I guess it had to happen. China has begun cracking down on start-ups offering users running virtual private networks access to OpenAI’s vastly popular ChatGPT generative AI service.
ChatGPT isn’t officially available in China, but local AI chatbot services, ChatGPTRobot and AIGC Chat Robot among them, have been drawing on the service via APIs to produce answers that are translated for local users. Many of those unofficial services have shut down in the past couple of weeks due to “violation of relevant laws and regulations” in an entirely predictable move by Beijing to knock a US-developed service on the head before it catches on in China.
The Great Firewall already censors search results and prevents Western search engines like Google from being accessed within China’s internet realm. Generative AI creates a big headache for Beijing officials tasked with maintaining the country’s censorship machine.
China’s generative AI challenge
To be effective at answering a wide range of questions, these tools need to draw on large language models that are trained using vast amounts of data. But with China excluding some of the biggest internet-based training sources for fear of serving up responses that don’t align with the Communist Party philosophy and view of history, it will be hard for a Chinese equivalent of ChatGPT to match the American version when it comes to quality and relevance. It doesn’t help that many of the open-source tools that have aided the advancement of generative AI are based on the English language, rather than Chinese characters.
On the flip side, drawing on approved information sources, Chinese conversational AI engines will make it easier to entrench the prevailing worldview of the CCP, allowing answers to philosophical questions posed by users to be infused with the moral, political and economic ideology of the party.
ChatGPT is not without censorship – OpenAI is quick to point out that it has put guardrails in place so that the chatbot won’t take a political stance, joke about sensitive subjects or produce a hate-speech-filled tirade.
ERNIE set to debut
Now China’s tech giants are in a race to produce their own generative AI chatbots, with Baidu set to release to integrate its ERNIE Bot into search engine results, devices and digital assistants later this month. Alibaba is testing its own ChatGPT equivalent too.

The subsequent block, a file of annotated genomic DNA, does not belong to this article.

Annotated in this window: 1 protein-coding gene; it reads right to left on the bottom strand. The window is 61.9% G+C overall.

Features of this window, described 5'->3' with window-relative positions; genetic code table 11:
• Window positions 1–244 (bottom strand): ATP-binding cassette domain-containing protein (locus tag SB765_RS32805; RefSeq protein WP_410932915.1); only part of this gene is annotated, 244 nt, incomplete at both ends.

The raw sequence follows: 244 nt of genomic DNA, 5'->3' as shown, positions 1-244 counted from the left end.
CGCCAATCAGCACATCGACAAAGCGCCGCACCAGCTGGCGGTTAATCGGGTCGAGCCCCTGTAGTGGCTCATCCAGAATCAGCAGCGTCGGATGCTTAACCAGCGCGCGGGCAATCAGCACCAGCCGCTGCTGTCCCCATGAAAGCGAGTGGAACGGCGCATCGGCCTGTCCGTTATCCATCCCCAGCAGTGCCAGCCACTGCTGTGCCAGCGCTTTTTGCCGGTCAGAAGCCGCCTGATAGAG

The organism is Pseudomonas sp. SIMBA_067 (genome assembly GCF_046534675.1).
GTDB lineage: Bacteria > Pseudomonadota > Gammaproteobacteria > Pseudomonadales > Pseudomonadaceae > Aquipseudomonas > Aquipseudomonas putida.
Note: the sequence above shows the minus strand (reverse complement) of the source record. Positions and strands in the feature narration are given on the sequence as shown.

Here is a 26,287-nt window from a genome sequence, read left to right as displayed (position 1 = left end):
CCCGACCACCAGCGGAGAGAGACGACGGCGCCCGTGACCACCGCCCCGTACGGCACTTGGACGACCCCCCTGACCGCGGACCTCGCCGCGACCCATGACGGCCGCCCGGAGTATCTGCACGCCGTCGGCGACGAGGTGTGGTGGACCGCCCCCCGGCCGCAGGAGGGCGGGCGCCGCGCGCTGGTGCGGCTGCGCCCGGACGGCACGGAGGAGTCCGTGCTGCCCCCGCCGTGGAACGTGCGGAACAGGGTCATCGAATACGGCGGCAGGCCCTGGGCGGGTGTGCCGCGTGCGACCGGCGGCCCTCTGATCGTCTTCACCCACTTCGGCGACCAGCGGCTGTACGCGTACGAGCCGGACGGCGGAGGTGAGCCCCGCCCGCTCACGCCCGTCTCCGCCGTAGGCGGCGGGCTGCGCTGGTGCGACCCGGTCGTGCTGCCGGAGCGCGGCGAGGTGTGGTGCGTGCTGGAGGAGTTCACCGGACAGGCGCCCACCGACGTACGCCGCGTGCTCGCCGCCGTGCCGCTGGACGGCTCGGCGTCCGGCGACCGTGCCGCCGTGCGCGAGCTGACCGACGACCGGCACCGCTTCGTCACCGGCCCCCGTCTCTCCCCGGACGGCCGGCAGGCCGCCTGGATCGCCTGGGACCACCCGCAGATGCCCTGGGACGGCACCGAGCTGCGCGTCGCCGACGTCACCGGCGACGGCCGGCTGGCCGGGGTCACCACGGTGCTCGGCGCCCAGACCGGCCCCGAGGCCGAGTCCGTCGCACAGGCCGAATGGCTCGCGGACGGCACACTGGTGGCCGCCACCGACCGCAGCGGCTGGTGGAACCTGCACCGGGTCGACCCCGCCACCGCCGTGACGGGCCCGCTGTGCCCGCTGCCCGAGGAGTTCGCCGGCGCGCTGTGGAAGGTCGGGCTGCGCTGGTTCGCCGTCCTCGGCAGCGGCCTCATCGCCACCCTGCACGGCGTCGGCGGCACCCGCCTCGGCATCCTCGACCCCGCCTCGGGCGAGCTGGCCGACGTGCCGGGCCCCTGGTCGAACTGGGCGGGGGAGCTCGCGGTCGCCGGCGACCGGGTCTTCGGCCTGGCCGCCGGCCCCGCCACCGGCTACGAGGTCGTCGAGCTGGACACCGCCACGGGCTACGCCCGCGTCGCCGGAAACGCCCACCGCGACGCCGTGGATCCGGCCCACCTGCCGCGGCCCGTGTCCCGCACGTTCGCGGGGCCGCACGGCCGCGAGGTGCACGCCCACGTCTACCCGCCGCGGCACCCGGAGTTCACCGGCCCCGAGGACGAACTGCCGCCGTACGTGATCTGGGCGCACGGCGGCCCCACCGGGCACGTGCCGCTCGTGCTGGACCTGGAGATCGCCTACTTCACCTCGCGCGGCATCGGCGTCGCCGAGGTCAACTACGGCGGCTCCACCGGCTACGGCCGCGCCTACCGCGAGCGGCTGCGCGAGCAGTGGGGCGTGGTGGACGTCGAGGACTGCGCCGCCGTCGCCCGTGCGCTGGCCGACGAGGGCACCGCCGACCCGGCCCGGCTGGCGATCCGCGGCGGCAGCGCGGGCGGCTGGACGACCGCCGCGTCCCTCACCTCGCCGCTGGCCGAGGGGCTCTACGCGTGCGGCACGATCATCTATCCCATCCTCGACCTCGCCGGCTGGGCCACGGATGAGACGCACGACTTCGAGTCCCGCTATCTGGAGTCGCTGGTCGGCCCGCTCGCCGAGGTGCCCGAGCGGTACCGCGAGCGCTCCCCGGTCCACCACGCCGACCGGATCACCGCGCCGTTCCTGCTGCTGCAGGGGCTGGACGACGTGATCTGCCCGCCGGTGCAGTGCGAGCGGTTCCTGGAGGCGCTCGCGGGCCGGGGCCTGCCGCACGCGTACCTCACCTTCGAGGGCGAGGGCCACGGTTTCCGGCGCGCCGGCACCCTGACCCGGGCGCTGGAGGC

It will be fascinating to see how generative AI is used in China when it is built into platforms like WeChat and used by hundreds of millions of people every day. But the move against ChatGPT pales in comparison to what the US House of Representatives Foreign Affairs Committee has just voted in favour of – giving President Biden the power to slap an outright ban on TikTok.
The Chinese-developed and owned social media platform has already been wiped from the smartphones of public servants in the US and the company claims to have spent US$1.5 billion on data security initiatives to convince the US Government it is not harvesting data on its 100 million US users on behalf of the Chinese Communist Party.
The Republican hawks on the Foreign Affairs Committee carried the vote, but a ban would have to gain the approval of Democrats in the Senate. It would be unprecedented if a ban was enshrined in law, sending a signal to China and everyone else that the US is willing to intervene in the app economy to remove perceived or real threats to national security.
No TikTok ban here
With tensions between the US and China at an all-time high over China’s balloons being shot down and a leaked Department of Energy report blaming a laboratory leak for causing the Covid-19 pandemic, social media apps and AI are being drawn into the geopolitical tussle.
As for our own government, the GCSB said this week it couldn’t ban TikTok on government devices even if it wanted to – it doesn’t have the legal authority to do so, even if Parliamentary Services has recommended that members of parliament refrain from using the service.
But as we saw with the government’s move to exclude Chinese telecoms giant Huawei from building 5G networks here, we eventually fall into line with our Five Eyes allies on security issues. TikTok is as wildly popular here as it is in the US, which is why its days may well be numbered – in the West at least.